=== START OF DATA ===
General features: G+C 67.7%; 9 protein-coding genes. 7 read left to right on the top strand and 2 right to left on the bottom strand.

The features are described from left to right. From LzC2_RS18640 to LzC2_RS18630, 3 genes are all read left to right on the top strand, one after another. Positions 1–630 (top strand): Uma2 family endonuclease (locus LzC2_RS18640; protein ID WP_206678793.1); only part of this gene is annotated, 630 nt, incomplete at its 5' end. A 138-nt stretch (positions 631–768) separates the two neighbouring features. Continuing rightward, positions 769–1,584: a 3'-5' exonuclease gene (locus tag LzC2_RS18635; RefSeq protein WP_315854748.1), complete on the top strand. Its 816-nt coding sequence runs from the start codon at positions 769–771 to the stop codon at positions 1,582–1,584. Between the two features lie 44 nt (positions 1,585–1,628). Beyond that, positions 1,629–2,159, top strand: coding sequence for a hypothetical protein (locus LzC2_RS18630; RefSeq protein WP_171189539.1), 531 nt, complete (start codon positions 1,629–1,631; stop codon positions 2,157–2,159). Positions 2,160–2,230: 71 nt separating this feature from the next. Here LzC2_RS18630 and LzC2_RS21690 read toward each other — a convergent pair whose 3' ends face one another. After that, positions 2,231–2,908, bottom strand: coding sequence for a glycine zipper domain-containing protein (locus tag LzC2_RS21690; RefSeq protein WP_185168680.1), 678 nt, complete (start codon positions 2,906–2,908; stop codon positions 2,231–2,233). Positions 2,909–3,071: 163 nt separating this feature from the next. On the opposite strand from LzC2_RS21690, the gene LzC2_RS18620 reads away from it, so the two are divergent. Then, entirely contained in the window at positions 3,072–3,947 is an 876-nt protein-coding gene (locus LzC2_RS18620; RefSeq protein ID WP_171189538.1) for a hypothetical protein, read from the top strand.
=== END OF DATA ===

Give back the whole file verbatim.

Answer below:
General features: G+C 67.7%; 9 protein-coding genes. 7 read left to right on the top strand and 2 right to left on the bottom strand.

The features are described from left to right. From LzC2_RS18640 to LzC2_RS18630, 3 genes are all read left to right on the top strand, one after another. Positions 1–630 (top strand): Uma2 family endonuclease (locus LzC2_RS18640; protein ID WP_206678793.1); only part of this gene is annotated, 630 nt, incomplete at its 5' end. A 138-nt stretch (positions 631–768) separates the two neighbouring features. Continuing rightward, positions 769–1,584: a 3'-5' exonuclease gene (locus tag LzC2_RS18635; RefSeq protein WP_315854748.1), complete on the top strand. Its 816-nt coding sequence runs from the start codon at positions 769–771 to the stop codon at positions 1,582–1,584. Between the two features lie 44 nt (positions 1,585–1,628). Beyond that, positions 1,629–2,159, top strand: coding sequence for a hypothetical protein (locus LzC2_RS18630; RefSeq protein WP_171189539.1), 531 nt, complete (start codon positions 1,629–1,631; stop codon positions 2,157–2,159). Positions 2,160–2,230: 71 nt separating this feature from the next. Here LzC2_RS18630 and LzC2_RS21690 read toward each other — a convergent pair whose 3' ends face one another. After that, positions 2,231–2,908, bottom strand: coding sequence for a glycine zipper domain-containing protein (locus tag LzC2_RS21690; RefSeq protein WP_185168680.1), 678 nt, complete (start codon positions 2,906–2,908; stop codon positions 2,231–2,233). Positions 2,909–3,071: 163 nt separating this feature from the next. On the opposite strand from LzC2_RS21690, the gene LzC2_RS18620 reads away from it, so the two are divergent. Then, entirely contained in the window at positions 3,072–3,947 is an 876-nt protein-coding gene (locus LzC2_RS18620; RefSeq protein ID WP_171189538.1) for a hypothetical protein, read from the top strand.